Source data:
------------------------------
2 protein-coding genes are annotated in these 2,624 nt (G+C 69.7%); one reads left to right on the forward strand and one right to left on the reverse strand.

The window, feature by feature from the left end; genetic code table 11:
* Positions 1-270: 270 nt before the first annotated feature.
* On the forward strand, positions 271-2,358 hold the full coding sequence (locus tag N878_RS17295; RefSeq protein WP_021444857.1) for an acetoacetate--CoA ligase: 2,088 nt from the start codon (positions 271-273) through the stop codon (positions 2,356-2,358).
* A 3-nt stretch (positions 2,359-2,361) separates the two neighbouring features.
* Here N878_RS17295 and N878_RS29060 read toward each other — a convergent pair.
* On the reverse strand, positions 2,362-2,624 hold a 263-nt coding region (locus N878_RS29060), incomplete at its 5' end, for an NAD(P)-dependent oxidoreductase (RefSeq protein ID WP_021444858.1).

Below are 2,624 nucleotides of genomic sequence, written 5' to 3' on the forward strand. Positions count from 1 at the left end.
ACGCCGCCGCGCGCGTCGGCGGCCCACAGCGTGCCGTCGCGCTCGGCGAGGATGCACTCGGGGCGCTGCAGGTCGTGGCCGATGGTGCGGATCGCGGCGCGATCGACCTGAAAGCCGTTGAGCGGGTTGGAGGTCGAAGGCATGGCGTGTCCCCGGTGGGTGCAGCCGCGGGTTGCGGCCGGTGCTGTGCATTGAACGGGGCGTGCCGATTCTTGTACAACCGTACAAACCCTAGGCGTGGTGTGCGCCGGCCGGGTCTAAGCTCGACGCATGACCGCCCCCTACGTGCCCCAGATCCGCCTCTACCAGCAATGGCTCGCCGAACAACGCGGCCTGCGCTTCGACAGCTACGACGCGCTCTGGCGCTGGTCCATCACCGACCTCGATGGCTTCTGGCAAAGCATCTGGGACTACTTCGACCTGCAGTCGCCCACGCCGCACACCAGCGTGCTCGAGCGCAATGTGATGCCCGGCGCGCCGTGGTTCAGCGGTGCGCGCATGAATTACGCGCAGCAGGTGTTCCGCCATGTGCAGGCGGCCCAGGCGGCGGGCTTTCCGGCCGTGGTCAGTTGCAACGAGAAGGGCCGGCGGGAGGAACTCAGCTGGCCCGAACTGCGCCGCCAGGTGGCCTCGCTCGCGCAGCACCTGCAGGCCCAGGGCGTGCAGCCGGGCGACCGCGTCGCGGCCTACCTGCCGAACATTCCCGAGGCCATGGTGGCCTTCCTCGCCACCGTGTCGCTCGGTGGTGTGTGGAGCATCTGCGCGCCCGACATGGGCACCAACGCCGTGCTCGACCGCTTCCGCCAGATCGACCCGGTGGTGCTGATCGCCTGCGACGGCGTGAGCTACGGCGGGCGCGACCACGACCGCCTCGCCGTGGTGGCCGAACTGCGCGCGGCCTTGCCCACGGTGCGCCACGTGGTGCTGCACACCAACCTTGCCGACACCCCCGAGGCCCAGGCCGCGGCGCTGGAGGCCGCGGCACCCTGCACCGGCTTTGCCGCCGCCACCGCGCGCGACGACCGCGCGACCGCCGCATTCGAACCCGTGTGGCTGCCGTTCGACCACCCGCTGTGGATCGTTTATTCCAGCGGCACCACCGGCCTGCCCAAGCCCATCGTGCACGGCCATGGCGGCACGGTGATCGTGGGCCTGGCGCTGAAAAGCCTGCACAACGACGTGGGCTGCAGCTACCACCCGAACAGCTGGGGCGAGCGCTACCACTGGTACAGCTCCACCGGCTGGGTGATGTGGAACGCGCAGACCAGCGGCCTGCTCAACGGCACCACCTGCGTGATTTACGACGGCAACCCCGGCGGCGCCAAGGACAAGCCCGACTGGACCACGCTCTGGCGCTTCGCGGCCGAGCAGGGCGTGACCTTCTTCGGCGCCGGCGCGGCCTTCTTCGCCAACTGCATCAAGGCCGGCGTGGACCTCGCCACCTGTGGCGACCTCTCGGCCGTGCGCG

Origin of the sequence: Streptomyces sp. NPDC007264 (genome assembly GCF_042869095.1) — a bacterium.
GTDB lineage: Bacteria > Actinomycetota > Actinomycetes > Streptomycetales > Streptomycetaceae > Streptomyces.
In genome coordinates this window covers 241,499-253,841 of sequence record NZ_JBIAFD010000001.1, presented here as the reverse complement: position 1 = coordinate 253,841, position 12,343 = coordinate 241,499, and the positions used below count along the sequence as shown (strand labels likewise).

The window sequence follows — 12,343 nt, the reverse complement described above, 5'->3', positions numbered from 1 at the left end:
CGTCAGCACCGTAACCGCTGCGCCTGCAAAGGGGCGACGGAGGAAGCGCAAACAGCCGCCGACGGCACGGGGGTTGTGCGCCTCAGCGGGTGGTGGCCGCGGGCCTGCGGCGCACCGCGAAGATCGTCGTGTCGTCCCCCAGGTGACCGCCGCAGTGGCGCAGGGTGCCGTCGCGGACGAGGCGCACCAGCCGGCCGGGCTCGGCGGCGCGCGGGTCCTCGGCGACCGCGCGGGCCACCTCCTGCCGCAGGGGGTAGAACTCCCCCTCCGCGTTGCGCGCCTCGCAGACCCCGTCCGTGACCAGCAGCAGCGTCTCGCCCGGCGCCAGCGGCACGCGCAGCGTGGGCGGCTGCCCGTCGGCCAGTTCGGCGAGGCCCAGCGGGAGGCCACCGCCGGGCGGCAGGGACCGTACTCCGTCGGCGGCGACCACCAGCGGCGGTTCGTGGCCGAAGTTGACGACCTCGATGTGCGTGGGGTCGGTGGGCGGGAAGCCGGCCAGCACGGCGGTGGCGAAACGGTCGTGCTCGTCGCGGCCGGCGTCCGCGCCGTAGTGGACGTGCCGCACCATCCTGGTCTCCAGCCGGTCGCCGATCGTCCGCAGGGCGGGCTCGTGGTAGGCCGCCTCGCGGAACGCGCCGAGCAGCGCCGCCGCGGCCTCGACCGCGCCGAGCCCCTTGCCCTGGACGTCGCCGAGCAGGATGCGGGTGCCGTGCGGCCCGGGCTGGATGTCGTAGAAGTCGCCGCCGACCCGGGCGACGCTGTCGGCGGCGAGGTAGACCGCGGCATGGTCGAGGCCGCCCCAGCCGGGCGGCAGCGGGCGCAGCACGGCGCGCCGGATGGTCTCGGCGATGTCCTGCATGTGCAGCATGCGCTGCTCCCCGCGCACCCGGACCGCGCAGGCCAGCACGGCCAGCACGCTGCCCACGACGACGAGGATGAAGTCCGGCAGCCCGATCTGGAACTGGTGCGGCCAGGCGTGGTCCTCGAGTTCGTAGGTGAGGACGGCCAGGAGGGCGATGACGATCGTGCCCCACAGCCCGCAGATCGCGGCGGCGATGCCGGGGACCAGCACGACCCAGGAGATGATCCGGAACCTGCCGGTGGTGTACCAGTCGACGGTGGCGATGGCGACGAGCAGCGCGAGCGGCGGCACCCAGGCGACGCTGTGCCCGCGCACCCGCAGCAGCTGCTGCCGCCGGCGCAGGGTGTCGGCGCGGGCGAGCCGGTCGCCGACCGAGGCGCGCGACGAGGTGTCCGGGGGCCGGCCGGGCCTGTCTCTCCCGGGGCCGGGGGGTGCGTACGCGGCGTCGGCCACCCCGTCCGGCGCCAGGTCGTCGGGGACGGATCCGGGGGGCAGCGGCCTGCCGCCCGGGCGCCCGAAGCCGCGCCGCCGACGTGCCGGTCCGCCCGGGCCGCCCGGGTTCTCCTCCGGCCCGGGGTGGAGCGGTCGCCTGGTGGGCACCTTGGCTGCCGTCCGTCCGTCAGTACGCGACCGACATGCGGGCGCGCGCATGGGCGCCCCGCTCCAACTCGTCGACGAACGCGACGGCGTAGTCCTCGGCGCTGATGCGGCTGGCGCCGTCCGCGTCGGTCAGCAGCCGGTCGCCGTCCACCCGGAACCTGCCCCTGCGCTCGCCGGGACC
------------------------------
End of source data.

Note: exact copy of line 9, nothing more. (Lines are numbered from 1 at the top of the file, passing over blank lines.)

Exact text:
ACGCCGCCGCGCGCGTCGGCGGCCCACAGCGTGCCGTCGCGCTCGGCGAGGATGCACTCGGGGCGCTGCAGGTCGTGGCCGATGGTGCGGATCGCGGCGCGATCGACCTGAAAGCCGTTGAGCGGGTTGGAGGTCGAAGGCATGGCGTGTCCCCGGTGGGTGCAGCCGCGGGTTGCGGCCGGTGCTGTGCATTGAACGGGGCGTGCCGATTCTTGTACAACCGTACAAACCCTAGGCGTGGTGTGCGCCGGCCGGGTCTAAGCTCGACGCATGACCGCCCCCTACGTGCCCCAGATCCGCCTCTACCAGCAATGGCTCGCCGAACAACGCGGCCTGCGCTTCGACAGCTACGACGCGCTCTGGCGCTGGTCCATCACCGACCTCGATGGCTTCTGGCAAAGCATCTGGGACTACTTCGACCTGCAGTCGCCCACGCCGCACACCAGCGTGCTCGAGCGCAATGTGATGCCCGGCGCGCCGTGGTTCAGCGGTGCGCGCATGAATTACGCGCAGCAGGTGTTCCGCCATGTGCAGGCGGCCCAGGCGGCGGGCTTTCCGGCCGTGGTCAGTTGCAACGAGAAGGGCCGGCGGGAGGAACTCAGCTGGCCCGAACTGCGCCGCCAGGTGGCCTCGCTCGCGCAGCACCTGCAGGCCCAGGGCGTGCAGCCGGGCGACCGCGTCGCGGCCTACCTGCCGAACATTCCCGAGGCCATGGTGGCCTTCCTCGCCACCGTGTCGCTCGGTGGTGTGTGGAGCATCTGCGCGCCCGACATGGGCACCAACGCCGTGCTCGACCGCTTCCGCCAGATCGACCCGGTGGTGCTGATCGCCTGCGACGGCGTGAGCTACGGCGGGCGCGACCACGACCGCCTCGCCGTGGTGGCCGAACTGCGCGCGGCCTTGCCCACGGTGCGCCACGTGGTGCTGCACACCAACCTTGCCGACACCCCCGAGGCCCAGGCCGCGGCGCTGGAGGCCGCGGCACCCTGCACCGGCTTTGCCGCCGCCACCGCGCGCGACGACCGCGCGACCGCCGCATTCGAACCCGTGTGGCTGCCGTTCGACCACCCGCTGTGGATCGTTTATTCCAGCGGCACCACCGGCCTGCCCAAGCCCATCGTGCACGGCCATGGCGGCACGGTGATCGTGGGCCTGGCGCTGAAAAGCCTGCACAACGACGTGGGCTGCAGCTACCACCCGAACAGCTGGGGCGAGCGCTACCACTGGTACAGCTCCACCGGCTGGGTGATGTGGAACGCGCAGACCAGCGGCCTGCTCAACGGCACCACCTGCGTGATTTACGACGGCAACCCCGGCGGCGCCAAGGACAAGCCCGACTGGACCACGCTCTGGCGCTTCGCGGCCGAGCAGGGCGTGACCTTCTTCGGCGCCGGCGCGGCCTTCTTCGCCAACTGCATCAAGGCCGGCGTGGACCTCGCCACCTGTGGCGACCTCTCGGCCGTGCGCG